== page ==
Car museum to honor Rancho Santa Fe resident’s family business
Two years ago, the San Diego Automotive Museum’s annual fall gala aimed to raise money for a new initiative — the creation of a vocational education program for at-risk youth.
With the program now up and running with the support of many of the museum’s partners, the Balboa Park institution intends to improve and expand the vocational academy with donations from this year’s annual fundraiser scheduled from 5 to 10 p.m. Sept. 30.
For the third straight year, the event will honor a museum supporter with Rancho Santa Fe ties.
After recognizing the philanthropy of auto dealership owners Bill and Susan Hoehn in 2021 and businessman Doug Manchester last year, the museum this year is honoring Discount Tire.
The nationwide corporation’s leadership includes Rancho Santa Fe resident Lisa Pedersen, daughter of Discount Tire founder Bruce T. Halle. She is the company’s assistant vice president of marketing.
“We are sponsoring and have made gifts to the vocational academy and as a whole to the automotive museum, and this year they’re honoring Discount Tire,” Pedersen said in a recent interview at Rancho Santa Fe Golf Club.
“It’s about Discount Tire supporting the community and your youth and our responsibility to pay it forward. We’re extremely honored to be part of this year’s program.”
Billed as “THE Party in the Park: Full Throttle,” the event, which is being co-chaired by RSF resident Jill Berg, will feature music by Shane Smith and the Saints, which was featured in “Yellowstone Season 5” with Kevin Costner.
The gala includes a three-course dinner produced by Ron McMillan’s Catering Solutions, wine from Adobe Road Winery, a hosted bar, line dancing and numerous surprises.
Information on prices and other details is available at sdautomuseum.org.
Established in 1988, the museum tells the history of the automotive industry through its vast display of vehicles and exhibits.
In the last few years, museum leaders have sought to refurbish the site and expand it.
Discount Tire got the effort rolling a few years ago by providing funds to renovate the museum’s floors, said Sharon Smith, the museum’s strategic director of community outreach.
“We are very grateful to honor this year Discount Tire,” Smith said in an email. “They were the first to make a significant impact on the experience for our guests. The floors dated back to the 1980s and needed to be replaced. This was the first improvement in the museum three years ago.”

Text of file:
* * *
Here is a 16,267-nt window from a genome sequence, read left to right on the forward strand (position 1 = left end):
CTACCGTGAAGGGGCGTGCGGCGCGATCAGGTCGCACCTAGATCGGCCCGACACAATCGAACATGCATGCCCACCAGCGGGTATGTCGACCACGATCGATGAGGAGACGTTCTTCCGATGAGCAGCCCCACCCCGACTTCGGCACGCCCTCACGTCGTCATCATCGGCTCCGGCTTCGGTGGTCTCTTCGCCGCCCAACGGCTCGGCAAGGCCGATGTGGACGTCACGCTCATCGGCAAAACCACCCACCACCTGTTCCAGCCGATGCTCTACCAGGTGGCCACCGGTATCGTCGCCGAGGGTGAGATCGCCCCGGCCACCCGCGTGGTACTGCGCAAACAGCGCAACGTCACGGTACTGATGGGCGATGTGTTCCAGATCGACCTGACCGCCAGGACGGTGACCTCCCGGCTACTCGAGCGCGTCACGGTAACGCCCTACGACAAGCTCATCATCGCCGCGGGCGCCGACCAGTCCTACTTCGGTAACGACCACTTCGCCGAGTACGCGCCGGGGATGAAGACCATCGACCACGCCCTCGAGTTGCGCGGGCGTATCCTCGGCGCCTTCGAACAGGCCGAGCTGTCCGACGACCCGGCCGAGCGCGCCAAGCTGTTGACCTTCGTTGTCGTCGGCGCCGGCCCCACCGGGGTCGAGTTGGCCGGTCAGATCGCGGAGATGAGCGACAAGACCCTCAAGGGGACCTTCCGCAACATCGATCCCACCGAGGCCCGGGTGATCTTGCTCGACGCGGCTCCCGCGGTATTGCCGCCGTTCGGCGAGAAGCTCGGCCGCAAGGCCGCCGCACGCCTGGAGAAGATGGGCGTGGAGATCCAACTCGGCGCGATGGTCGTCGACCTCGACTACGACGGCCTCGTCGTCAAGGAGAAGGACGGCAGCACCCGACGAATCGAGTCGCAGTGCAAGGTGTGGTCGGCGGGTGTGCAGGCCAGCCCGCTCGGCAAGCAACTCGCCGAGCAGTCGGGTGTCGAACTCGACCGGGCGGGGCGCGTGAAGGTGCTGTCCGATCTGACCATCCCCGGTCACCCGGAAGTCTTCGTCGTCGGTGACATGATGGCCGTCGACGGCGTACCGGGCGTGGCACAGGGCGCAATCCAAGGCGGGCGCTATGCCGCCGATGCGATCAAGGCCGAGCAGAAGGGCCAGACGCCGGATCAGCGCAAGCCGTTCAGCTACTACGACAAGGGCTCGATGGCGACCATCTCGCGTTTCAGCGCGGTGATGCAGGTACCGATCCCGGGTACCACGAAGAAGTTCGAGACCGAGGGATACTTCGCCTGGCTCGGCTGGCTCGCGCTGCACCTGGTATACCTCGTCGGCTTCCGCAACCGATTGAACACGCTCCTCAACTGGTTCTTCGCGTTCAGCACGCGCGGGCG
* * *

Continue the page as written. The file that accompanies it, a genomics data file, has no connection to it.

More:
Last year, the museum library was remodeled by Barnhart-Reese Construction, thanks to the generosity of Jill and Jim Berg and Sharon Dunn, Smith said. The library is slated to reopen Jan. 16.
The outside of the building has a new look with the installation of two bear statues on the roof that display the U.S. and California state flags, a presence that harkens back to the appearance of the building in the 1930s, long before it became the museum site.
Meanwhile, the museum is continuing to gear up for an expansion and part of the gala funds will go toward that effort.
Last year’s fundraiser generated about $1 million and this year the event is expected to raise as much or more to continue building on the success of the vocational academy, with the goal of establishing its own site.
Smith said 50 youths under the poverty line are now participating in the program, while five have been placed in jobs. Apprenticeships are offered through Discount Tire, Mercedes, Napa Auto and the Mossy Automotive Group, among many partners.
Discount Tire’s involvement is a continuation of an ongoing effort to support young people in the community by introducing them to opportunities through its business. The company’s philosophy is “to make dreams come true,” said Pedersen.
“We bring in high school students and younger people to see what it’s like to work at Discount Tire and to get a sense of all the different automotive careers there are out there,” Pedersen said. “At Discount Tire, we pride ourselves on our mentorships.
“There are good jobs (at Discount Tire) and (employees) make a good living. So many times they say they never envisioned their lives turning out so well. ... We want everyone to live the life they’re looking for and it can happen with these trade jobs.”
Her father undoubtedly never envisioned he would be the founder of a business empire when he rented an old plumbing supply building in Ann Arbor, Mich., and started a shop with an inventory of six tires.
As the company burgeoned and went nationwide, it relocated its headquarters to Scottsdale, Ariz., where Pedersen moved with the family from Michigan. The organization now has more than 1,160 stores spread over 38 states and about 27,000 employees.
Given Discount Tire’s vision and commitment to youth, the automotive museum’s vocational academy is a natural fit for the company.
“We’re excited to see this program grow and we’re excited for San Diego and the kids of San Diego, especially knowing college is not for everyone,” Pedersen said. “Some children can’t imagine going back into another classroom. We need them and we need their services.”
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